Inducted into the Shell Rimula Wall of Fame at ReUnion 2013.
Ronald (Ron) Bloomer was born in January 1937 at South Grafton, N.S.W. where his family had long been involved in road transport. His grandfather, Thomas, had won a contract for ten pounds to build a culvert on Woodford Island, Clarence River, in 1897, using a horse and dray and his late father, Vincent, worked a Chevrolet tipper building the concrete road through Ulmarra. By 1955 Ron had also entered the transport industry and was driving a milk tanker for the local Peters factory on a provisional license. Within a year Ron was driving for Saxby's Furniture Removalists taking two days to travel from Grafton to Sydney and staying overnight at the Coopernook Hotel. In 1957 Ron Bloomer took a job with Cromack and Tranter carting beer from the Grafton Brewery to Armidale and Tamworth.
In July 1958 Ron bought a Ford F600 tip truck for £2,582 and sub-contracted to the Ashford Shire. In 1961, with the new Gwydir Highway under construction, Ron moved back to the Clarence to work with the Department of Main Roads (DMR). By 1980 Ron was contracting to several local shires and the Flood Mitigation Authority working on river bank protection, levees and roads in the Grafton area. With several Fords and International trucks to now maintain and operate the business soon outgrew the Bloomer backyard and, in 1981, Ron moved to a depot in South Grafton where he was able to add a mechanical workshop and a gravel supply service to his business.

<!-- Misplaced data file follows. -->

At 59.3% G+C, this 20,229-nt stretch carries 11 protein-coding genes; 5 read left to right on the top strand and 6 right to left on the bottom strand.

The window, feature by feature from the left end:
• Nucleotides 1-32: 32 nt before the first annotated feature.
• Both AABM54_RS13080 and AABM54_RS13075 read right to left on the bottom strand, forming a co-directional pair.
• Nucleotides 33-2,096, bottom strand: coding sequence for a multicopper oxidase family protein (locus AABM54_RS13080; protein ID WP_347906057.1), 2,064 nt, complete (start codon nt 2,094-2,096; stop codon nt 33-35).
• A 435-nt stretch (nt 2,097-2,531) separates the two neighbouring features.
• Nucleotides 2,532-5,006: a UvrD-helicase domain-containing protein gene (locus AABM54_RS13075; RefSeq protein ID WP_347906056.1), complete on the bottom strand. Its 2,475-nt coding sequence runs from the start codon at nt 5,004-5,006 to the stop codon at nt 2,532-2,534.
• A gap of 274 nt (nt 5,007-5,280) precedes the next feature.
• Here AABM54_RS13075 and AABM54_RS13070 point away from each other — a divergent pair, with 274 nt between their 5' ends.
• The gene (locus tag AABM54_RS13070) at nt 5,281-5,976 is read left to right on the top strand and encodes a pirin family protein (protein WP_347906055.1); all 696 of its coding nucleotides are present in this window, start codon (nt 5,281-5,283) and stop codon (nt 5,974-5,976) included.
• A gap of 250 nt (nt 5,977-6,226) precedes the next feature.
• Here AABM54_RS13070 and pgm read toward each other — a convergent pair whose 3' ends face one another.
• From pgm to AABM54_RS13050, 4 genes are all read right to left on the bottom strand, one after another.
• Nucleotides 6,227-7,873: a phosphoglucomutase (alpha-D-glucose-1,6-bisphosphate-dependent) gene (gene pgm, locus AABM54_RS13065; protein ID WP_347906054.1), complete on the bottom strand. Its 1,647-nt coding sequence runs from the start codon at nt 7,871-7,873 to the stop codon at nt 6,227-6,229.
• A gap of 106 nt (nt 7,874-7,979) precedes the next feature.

The first Bloomer highway truck was added to the business in 1988. It was a Ford LNT 9000 fitted with a convertible trailer and used for woodchip cartage to Newcastle and carting steel from BHP to Brisbane subcontracting to his late brother Tom Bloomer. Ronald's son Mark left school in 1985 and joined the family business initially co-driving a tipper for the DMR. Mark later purchased an International T Line from his father and become an owner driver. In later years Ron's business further expanded to six prime-movers and ten trailers to service contracts with Tooheys, BHP and woodchip. Ron's wife, Tess, supported him in his chosen career and worked in the business as the bookkeeper.
In 2006, after 50 years in trucking, Ron sold part of the business to son Mark, the fourth generation Bloomer to work in the transport industry in the Clarence area. Ron doesn't drive anymore but still has his licence and at 76 years of age, he enjoys helping son Mark load and unload beer.